Agnieszka is going to tell us how peer assessment helps develop learning independence and give us some ideas of how to incorporate it in our classrooms.
Why use it?
- It increases independence and autonomy but also their responsibility.
- It develops students’ knowledge of assessment criteria.
- Students can learn from each others’ successes and mistakes.
- If our students know what they are doing and are engaged in peer assessment, it reduces our workload. It’s a great thing to see students doing something useful for them and have a breather at the same time.
Students are often skeptical of peer assessment.
- It’s my teacher’s job
- I don’t want anyone to see my work
- I don’t know what to say/write
- I don’t want to hurt anyone’s feelings
- There are so many mistakes, I don’t know where to start
Students might be too generous, too critical, lack confidence etc.
How to fight the skepticism:
- Explain to your students why they are doing it (A usually tells them if you know how to do peer assessment, and help your classmate, you learn more about the assessment criteria and what I am expecting from you and you will be able to self-evaluate more effectively. Highlight that mistakes are very welcome in the class. Don’t be ashamed of them. Let’s use them, discuss them.
- Provide the necessary tools: checklists, language to assess
- Monitor: we need to be there and listening, as a safety net. Encourage learning independence but need to be there
- Make it regular: practice makes perfect, if it is regular they will see the benefits. First they have to be trained it and then they need to practice it in order to become good at it.
How to include it in class?
Nominate an expert: Give them a bell. They nominate a student to give an answer. If the student agrees, they press the bell and if they don’t, they have to say why. Teacher is an observer and only helps out as a last resort.
Homework checking: Put students in groups. One student is the leader. They have the answer key in an envelope. This can only be consulted if students disagree. They need to discuss first “I think you were wrong here, I think this is right because…” This simple homework check takes 10-15 minutes. They become confident about the answers.
Proof-reading: Students proof read each other’s work produced in class and correct it. Give them three areas to focus on and check for e.g. words we learnt last week, irregular past forms and articles.
Correction codes (see handout below): Students need symbols and example sentences with errors highlighted. Then students create sentences containing different kinds of mistakes and then swap with a partner who needs to find the mistakes. This is something they don’t usually expect but are good at and they gain a better understanding of the code. Once they have understood the code, they can use it to look at their classmates’ writing.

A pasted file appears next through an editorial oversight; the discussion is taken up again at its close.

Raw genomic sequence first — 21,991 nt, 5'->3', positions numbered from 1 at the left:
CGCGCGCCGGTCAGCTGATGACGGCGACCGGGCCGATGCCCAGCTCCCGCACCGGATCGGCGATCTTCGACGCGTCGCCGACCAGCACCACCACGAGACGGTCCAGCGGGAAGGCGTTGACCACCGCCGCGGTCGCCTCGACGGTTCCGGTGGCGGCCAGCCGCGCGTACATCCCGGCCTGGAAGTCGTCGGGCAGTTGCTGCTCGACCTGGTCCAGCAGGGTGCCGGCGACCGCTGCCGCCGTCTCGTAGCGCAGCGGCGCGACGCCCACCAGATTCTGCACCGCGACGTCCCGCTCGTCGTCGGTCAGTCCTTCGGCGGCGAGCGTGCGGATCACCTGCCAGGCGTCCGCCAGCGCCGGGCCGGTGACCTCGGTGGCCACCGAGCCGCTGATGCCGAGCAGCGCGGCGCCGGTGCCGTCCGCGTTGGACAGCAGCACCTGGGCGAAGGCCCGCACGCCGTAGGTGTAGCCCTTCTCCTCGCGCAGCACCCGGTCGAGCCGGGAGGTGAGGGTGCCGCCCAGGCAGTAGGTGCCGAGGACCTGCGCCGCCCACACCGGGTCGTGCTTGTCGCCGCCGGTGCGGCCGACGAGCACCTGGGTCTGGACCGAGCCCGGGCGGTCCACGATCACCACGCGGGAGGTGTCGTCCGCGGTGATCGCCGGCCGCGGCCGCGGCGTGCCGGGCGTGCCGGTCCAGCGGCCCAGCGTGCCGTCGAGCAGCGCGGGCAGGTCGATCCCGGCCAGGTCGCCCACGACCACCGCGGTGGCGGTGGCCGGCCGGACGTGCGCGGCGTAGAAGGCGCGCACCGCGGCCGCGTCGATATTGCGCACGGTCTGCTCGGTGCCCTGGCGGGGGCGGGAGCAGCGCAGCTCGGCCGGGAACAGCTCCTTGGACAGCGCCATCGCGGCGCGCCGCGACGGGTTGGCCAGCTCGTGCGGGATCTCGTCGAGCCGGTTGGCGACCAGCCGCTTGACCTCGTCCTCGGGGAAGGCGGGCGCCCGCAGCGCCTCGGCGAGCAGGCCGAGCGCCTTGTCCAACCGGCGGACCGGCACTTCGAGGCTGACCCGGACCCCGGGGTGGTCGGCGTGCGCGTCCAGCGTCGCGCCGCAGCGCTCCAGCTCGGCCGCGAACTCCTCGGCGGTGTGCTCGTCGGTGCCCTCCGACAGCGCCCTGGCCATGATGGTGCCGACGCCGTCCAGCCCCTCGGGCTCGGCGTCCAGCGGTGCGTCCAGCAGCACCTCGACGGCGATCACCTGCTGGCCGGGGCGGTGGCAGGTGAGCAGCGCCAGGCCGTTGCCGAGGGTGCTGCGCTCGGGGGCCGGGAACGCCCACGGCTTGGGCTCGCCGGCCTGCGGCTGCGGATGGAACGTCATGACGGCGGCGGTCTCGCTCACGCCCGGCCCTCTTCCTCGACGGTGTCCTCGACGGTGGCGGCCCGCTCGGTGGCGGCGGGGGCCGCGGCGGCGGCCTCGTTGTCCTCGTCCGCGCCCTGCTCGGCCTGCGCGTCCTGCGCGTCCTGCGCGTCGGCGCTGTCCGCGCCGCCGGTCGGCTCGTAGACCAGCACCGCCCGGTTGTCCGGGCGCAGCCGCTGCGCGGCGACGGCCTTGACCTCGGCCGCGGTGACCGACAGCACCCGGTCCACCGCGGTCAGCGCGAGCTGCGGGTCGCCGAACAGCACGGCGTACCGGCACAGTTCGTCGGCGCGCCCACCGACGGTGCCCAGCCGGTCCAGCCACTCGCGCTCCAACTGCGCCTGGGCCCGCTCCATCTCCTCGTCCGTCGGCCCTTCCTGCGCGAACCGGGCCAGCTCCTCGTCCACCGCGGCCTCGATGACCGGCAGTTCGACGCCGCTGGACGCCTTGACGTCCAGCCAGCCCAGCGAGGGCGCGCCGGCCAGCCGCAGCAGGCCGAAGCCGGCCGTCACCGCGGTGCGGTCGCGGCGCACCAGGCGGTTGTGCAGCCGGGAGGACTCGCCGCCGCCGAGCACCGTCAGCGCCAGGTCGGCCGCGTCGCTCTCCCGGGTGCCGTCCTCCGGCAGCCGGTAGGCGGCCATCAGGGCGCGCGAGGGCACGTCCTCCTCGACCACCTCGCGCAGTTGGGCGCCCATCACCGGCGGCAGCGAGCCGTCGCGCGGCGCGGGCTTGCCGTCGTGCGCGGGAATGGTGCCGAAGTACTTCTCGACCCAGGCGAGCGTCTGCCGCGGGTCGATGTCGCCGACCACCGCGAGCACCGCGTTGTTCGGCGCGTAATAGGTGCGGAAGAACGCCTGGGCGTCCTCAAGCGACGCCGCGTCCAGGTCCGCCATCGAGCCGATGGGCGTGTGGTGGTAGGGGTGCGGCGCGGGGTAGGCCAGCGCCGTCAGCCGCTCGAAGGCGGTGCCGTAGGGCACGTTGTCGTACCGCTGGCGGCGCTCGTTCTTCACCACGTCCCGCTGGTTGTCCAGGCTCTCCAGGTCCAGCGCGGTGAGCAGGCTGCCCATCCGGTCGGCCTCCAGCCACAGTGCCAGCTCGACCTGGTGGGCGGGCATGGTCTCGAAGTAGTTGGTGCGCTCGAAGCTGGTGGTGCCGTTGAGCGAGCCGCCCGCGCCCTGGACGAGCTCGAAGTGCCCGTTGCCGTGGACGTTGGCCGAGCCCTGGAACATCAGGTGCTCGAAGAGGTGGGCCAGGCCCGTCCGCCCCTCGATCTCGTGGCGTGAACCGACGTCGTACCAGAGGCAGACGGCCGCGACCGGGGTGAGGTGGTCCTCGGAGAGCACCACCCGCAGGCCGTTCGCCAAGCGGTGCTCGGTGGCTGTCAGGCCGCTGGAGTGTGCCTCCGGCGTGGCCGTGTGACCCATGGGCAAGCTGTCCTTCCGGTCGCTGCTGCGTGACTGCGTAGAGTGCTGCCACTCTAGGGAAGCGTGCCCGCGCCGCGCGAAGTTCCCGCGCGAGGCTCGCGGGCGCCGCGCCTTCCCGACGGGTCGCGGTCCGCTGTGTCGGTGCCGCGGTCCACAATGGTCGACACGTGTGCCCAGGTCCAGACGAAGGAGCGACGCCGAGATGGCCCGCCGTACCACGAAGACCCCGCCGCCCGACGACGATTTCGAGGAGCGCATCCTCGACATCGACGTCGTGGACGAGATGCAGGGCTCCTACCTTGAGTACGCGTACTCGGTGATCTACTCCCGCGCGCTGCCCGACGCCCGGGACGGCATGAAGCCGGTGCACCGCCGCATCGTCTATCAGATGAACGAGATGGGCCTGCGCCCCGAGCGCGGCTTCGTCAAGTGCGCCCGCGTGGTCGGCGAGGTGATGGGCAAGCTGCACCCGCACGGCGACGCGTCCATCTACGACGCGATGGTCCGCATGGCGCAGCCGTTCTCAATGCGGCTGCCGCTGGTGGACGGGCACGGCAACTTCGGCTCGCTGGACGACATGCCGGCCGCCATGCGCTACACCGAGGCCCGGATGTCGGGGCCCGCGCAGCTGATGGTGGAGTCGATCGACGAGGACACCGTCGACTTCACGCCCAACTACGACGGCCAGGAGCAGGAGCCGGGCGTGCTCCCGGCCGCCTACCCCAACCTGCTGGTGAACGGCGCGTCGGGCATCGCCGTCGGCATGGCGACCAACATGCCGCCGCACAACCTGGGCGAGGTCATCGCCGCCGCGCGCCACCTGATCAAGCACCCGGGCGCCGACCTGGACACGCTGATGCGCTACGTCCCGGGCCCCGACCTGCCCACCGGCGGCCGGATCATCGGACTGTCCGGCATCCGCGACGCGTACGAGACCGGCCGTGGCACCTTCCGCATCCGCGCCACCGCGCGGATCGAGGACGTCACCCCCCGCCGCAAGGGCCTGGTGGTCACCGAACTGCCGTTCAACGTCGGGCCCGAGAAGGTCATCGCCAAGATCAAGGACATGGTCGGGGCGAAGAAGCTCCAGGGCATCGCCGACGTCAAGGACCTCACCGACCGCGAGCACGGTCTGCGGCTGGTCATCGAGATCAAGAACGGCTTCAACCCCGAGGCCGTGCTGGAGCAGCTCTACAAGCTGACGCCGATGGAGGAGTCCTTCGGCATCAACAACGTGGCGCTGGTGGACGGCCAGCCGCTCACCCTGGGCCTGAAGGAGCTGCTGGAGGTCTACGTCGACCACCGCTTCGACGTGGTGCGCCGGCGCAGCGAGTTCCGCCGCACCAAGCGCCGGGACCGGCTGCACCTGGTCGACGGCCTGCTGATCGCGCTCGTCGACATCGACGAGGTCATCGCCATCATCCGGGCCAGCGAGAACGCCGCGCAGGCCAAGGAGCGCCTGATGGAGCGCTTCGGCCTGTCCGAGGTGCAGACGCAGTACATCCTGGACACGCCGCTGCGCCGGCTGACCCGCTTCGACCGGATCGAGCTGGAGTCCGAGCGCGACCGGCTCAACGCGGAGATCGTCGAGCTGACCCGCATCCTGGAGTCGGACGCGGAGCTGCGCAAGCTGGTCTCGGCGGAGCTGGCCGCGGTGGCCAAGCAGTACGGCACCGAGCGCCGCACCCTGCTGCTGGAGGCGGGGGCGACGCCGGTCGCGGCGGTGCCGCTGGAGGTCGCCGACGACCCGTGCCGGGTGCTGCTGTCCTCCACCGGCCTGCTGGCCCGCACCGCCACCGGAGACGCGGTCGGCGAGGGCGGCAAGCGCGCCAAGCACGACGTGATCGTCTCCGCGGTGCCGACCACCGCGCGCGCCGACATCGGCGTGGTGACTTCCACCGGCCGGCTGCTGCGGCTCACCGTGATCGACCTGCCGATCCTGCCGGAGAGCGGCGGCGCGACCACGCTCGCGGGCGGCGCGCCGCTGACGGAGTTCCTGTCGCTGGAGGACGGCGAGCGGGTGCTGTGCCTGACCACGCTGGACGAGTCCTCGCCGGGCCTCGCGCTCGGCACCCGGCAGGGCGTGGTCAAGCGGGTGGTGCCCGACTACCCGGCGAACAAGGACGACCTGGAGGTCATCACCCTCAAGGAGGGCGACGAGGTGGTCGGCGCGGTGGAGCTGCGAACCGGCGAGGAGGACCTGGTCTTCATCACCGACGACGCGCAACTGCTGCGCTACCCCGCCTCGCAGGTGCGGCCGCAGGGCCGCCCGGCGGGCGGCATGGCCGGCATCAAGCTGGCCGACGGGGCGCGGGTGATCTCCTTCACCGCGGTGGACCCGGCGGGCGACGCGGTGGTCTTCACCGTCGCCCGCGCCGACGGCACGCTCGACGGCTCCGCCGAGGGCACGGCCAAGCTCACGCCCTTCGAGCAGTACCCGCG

Checklists and feedback forms (see handout below): For presentations, for IELTS, for any kind of assignment where you have criteria. Simplify the criteria. Have one sheet with dated columns so that they can monitor progress. Use a likert scale and students have to justify the scores they give in discussion. “You said:…. You should/could have said/added… Action plan for round 2: ….. This time you managed to….” (She exemplified it using IELTS speaking exam practice – students in pairs, one is the student and one is the examiner. They make the action plan together. This can also be adapted for writing.
Monitoring the quality of peer assessment
Important to ensure that the feedback is useful. We need constructive feedback and it is not easy to give it. When students start giving feedback they don’t know how to do it. It’s a life skill so it is worth practising. So we need to give feedback on feedback. When students give feedback, A goes round and listens and writes down any good examples she hears. She writes them on the board for all to see. You could also draw attention to examples that don’t work. You can brainstorm useful comments and non-useful comments on a padlet and save them. Tutorials with study buddies could also be useful. Once a month A takes them to the computer room and sets a task for them. Then two peer assessment buddies come and work w
ith her. They give each other feedback on for example a piece of homework. She is there to help them and guide them. It’s very effective but timeconsuming and not easy to organise. Worth it, however, if you can, as students become more confident.
Get students to prepare questions.
- Daily revision: students put questions in a hat. Play pass the parcel, whoever has the hat when the music stops has to answer the question. Hot potato: ask a question, throw it (a safe projectile) someone if they can answer they do or they say hot potato and throw it to someone else.
- Revision quiz – 30 minutes to prepare questions, teams take it turns to answer the questions. It has the added benefit of making them practice making questions. Teacher is an observer/the last resort.
- Students, in groups, make a test for another group to answer.
Question 1: how to deal with lower levels? Simplify the language used and build on it.
Question 2: what if quiz questions are repetitive? The first few times it might happen but as they get more competitive, there will be fewer. You could also get them to create 15 but only go through 10 so there are back up questions.
Question 3: What about teenagers? Make it more competitive, use a points system. With the correction code, let them create one.
I have done the putting students in groups to make up quiz questions for a review quiz thing before but I hadn’t thought of giving them question frames to help! 🙂 I like the checklists and feedback forms too. More food for thought!